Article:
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Mystery of the mass butterfly invasion

Danielle O’Neal, November 3, 2020 6:45PM The Courier-Mail

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A caper white butterfly feeding on lantana flowers, Glasshouse Mountains, Queensland. Picture: Paul Francis media_cameraA caper white butterfly feeding on lantana flowers, Glasshouse Mountains, Queensland. Picture: Paul Francis

animals

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Hundreds of thousands of caper white butterflies have blown into Southeast Queensland in a phenomenon* that only happens about every six to 10 years.

Queensland Museum entomologist* Dr Chris Burwell said the mass quantity of butterflies originated* from western Queensland due to heavy rains about a month ago.

“The good rains meant plant growth and lots of caper white butterfly caterpillars growing up and emerging as butterflies which then migrated,” he said.

Why they come to southeast Queensland once every few years is a mystery.

“I can only speculate*, even though it is not a regular migration in the sense that they only travel in one direction at one time of the year and come back again in the other, it is a butterfly that is well known for having these big mass flights,” Dr Burwell said.

“These butterflies are well known for flying long distances, probably just tracking with what the winds are doing.”

Butterfly media_cameraThe butterflies may just go where the wind blows them. Picture: Jono Searle

Wynnum resident Rachel McGinn said she had seen thousands of butterflies around her suburb.

“It’s been constant, driving around it is like seeing paper flying through the air, it’s amazing,” she said.

“It’s really random how one day they are just here, and I am talking like thousands of them, they are beautiful.”

It’s not known how long the caper white butterflies will stick around the southeast or where the winds will take them next.

“It’s not the sort of thing you can really predict,” Dr Burwell said.

The last caper white butterfly migration happened in 2016 and was believed to have been caused by warm and stormy weather in the butterflies’ normal habitat.

“That was really widespread,” he said.

“There’s certainly lots around Brisbane at the moment, it doesn’t seem to be quite as widespread as it was in other years.

“It’s very early in the season so there is a good chance that if we keep getting good rains I suspect (the caterpillars) might go through another generation and we might even get another flight of them later on in the year.”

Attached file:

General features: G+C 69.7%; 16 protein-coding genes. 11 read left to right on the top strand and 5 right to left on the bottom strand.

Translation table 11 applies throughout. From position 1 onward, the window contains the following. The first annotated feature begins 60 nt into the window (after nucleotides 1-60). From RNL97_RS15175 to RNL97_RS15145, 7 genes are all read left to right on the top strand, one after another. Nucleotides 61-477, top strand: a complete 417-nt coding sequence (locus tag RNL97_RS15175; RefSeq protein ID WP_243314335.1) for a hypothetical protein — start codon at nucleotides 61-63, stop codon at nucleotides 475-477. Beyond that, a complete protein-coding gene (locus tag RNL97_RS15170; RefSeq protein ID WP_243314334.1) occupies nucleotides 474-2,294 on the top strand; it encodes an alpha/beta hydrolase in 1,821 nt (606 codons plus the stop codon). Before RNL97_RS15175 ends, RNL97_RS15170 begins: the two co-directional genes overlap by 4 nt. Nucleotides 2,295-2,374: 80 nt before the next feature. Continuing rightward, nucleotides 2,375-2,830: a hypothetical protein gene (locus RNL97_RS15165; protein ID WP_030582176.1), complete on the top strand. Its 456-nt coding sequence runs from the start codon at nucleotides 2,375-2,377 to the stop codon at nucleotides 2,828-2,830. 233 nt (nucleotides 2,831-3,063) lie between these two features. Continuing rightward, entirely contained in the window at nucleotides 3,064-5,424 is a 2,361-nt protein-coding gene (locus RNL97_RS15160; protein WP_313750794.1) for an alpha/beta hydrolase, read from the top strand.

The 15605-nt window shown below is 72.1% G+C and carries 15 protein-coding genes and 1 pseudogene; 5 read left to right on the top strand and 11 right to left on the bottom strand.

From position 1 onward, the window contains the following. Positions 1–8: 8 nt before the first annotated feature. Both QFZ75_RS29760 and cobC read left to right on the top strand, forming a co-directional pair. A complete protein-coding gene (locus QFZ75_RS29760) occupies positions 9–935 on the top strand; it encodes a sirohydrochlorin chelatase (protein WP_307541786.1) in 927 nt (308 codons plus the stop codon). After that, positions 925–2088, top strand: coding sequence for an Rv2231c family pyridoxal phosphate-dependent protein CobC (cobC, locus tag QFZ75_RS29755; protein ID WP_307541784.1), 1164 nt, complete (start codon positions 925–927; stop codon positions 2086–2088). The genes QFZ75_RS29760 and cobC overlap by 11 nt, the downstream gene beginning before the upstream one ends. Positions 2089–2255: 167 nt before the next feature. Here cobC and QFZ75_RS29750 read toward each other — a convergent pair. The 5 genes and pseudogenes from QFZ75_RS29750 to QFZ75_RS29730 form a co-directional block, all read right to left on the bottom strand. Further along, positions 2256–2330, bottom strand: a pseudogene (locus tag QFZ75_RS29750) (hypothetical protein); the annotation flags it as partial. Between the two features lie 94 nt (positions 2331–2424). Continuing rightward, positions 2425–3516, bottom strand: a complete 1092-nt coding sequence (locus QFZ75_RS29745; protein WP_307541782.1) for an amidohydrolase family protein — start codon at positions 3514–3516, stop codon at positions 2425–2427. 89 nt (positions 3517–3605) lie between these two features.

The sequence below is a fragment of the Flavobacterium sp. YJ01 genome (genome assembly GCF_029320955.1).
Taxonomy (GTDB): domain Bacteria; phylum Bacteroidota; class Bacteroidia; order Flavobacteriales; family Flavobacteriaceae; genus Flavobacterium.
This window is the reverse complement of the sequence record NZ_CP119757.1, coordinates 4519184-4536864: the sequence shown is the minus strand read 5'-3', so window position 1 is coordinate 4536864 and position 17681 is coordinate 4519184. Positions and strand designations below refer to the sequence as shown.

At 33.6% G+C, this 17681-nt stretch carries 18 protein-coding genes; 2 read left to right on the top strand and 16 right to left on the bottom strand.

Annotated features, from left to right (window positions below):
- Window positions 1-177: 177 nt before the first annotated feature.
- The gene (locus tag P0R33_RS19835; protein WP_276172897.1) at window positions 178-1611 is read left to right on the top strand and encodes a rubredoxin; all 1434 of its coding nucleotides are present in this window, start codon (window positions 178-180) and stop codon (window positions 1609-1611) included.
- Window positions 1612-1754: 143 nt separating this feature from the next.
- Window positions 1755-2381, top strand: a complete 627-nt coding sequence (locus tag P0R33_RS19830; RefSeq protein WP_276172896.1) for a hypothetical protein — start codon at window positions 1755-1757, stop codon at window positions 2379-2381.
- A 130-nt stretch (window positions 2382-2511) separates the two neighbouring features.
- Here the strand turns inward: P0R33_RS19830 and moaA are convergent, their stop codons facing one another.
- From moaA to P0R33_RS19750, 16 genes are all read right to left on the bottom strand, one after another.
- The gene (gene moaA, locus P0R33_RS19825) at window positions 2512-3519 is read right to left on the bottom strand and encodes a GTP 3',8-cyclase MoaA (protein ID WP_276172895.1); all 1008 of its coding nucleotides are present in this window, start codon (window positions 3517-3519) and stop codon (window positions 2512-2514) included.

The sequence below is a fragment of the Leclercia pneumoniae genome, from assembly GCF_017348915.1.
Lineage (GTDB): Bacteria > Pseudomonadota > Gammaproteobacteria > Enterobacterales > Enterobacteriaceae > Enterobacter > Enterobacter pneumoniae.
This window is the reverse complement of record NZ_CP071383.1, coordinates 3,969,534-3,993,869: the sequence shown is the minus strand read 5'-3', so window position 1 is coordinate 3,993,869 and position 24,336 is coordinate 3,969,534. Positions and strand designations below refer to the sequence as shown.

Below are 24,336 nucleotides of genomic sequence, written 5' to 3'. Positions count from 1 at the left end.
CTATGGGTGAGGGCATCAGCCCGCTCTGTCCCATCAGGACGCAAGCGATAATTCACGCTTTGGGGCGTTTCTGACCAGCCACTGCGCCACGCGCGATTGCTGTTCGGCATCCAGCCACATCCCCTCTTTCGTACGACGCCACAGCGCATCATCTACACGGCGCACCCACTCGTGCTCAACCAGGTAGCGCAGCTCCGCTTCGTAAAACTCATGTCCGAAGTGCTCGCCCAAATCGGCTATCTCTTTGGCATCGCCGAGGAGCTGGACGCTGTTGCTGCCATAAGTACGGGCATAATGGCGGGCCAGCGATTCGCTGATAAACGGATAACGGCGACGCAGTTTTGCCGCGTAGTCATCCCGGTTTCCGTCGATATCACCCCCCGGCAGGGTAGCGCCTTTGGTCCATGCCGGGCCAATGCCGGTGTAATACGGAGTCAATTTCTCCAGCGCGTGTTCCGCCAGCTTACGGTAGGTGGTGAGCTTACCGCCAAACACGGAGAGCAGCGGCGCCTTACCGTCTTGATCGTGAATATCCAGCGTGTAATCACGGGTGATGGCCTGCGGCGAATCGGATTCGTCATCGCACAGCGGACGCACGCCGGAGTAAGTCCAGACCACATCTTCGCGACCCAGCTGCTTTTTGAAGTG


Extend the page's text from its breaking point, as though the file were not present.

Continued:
Dr Burwell said it can be challenging to identify the caper white butterflies while they are flying but they are largely white with black edging in the wings.

“The key thing is underneath the wings, they have a complicated pattern of black and yellow spots,” he said.

GLOSSARY

  • phenomenon: something we notice
  • entomologist: insect scientist
  • originated: first came from
  • speculate: form a theory without firm evidence

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QUICK QUIZ

  1. What are these insects called?
  2. What is Chris Burwell an expert on?
  3. How often does this event usually happen? When did it happen last?
  4. Where are they coming from and going to?
  5. What do the butterflies look like?

LISTEN TO THIS STORY

CLASSROOM ACTIVITIES
1. Butterfly Portrait
Draw yourself in a portrait with the beautiful caper white butterflies surrounding you. You can choose your background as to where you are: at school, home, in your backyard, a field. Have yourself as part of the portrait and use the description of the butterflies to draw them surrounding you. Give your portrait a name.

Time: allow 30 minutes to complete this activity
Curriculum Links: Visual Arts

2. Extension
Why does warm and stormy weather contribute to butterfly migration? Draw a diagram to explain.

Time: allow 10 minutes to complete this activity 
Curriculum Links: English, Science

VCOP ACTIVITY
Opener Up-Level It
Make a list of all the openers in the article. Pick three that repeat and see if you can replace them with another word, or shuffle the order of the sentence to bring a new opener to the front.

Don’t forget to re-read the sentence to make sure it still makes sense, and that it actually sounds better.

HAVE YOUR SAY: What’s the most amazing thing you’ve seen in nature?
No one-word answers. Use full sentences to explain your thinking. No comments will be published until approved by editors.

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